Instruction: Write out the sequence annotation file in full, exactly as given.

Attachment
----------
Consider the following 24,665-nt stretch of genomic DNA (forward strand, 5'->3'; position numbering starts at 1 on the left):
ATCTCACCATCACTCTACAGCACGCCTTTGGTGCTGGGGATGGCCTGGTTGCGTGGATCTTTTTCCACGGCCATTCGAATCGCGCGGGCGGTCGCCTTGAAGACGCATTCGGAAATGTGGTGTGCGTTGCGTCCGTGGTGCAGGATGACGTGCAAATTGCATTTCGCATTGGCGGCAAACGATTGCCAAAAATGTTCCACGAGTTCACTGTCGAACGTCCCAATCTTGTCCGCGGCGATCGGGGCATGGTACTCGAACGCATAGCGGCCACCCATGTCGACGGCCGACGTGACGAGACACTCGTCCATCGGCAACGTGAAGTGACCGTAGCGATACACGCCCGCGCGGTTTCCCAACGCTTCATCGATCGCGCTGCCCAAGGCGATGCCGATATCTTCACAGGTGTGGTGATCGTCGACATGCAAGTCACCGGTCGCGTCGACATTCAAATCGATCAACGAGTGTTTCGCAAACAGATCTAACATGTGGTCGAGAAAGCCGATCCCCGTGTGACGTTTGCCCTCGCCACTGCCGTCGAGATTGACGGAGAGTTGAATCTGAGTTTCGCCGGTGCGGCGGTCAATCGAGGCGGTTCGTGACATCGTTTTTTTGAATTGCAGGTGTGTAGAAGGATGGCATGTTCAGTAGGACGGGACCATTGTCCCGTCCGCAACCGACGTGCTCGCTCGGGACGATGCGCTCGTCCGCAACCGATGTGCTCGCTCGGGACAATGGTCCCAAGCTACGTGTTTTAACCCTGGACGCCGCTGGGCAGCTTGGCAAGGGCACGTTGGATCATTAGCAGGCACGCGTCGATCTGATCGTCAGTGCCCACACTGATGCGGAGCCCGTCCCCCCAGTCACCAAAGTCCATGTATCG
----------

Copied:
Consider the following 24,665-nt stretch of genomic DNA (forward strand, 5'->3'; position numbering starts at 1 on the left):
ATCTCACCATCACTCTACAGCACGCCTTTGGTGCTGGGGATGGCCTGGTTGCGTGGATCTTTTTCCACGGCCATTCGAATCGCGCGGGCGGTCGCCTTGAAGACGCATTCGGAAATGTGGTGTGCGTTGCGTCCGTGGTGCAGGATGACGTGCAAATTGCATTTCGCATTGGCGGCAAACGATTGCCAAAAATGTTCCACGAGTTCACTGTCGAACGTCCCAATCTTGTCCGCGGCGATCGGGGCATGGTACTCGAACGCATAGCGGCCACCCATGTCGACGGCCGACGTGACGAGACACTCGTCCATCGGCAACGTGAAGTGACCGTAGCGATACACGCCCGCGCGGTTTCCCAACGCTTCATCGATCGCGCTGCCCAAGGCGATGCCGATATCTTCACAGGTGTGGTGATCGTCGACATGCAAGTCACCGGTCGCGTCGACATTCAAATCGATCAACGAGTGTTTCGCAAACAGATCTAACATGTGGTCGAGAAAGCCGATCCCCGTGTGACGTTTGCCCTCGCCACTGCCGTCGAGATTGACGGAGAGTTGAATCTGAGTTTCGCCGGTGCGGCGGTCAATCGAGGCGGTTCGTGACATCGTTTTTTTGAATTGCAGGTGTGTAGAAGGATGGCATGTTCAGTAGGACGGGACCATTGTCCCGTCCGCAACCGACGTGCTCGCTCGGGACGATGCGCTCGTCCGCAACCGATGTGCTCGCTCGGGACAATGGTCCCAAGCTACGTGTTTTAACCCTGGACGCCGCTGGGCAGCTTGGCAAGGGCACGTTGGATCATTAGCAGGCACGCGTCGATCTGATCGTCAGTGCCCACACTGATGCGGAGCCCGTCCCCCCAGTCACCAAAGTCCATGTATCG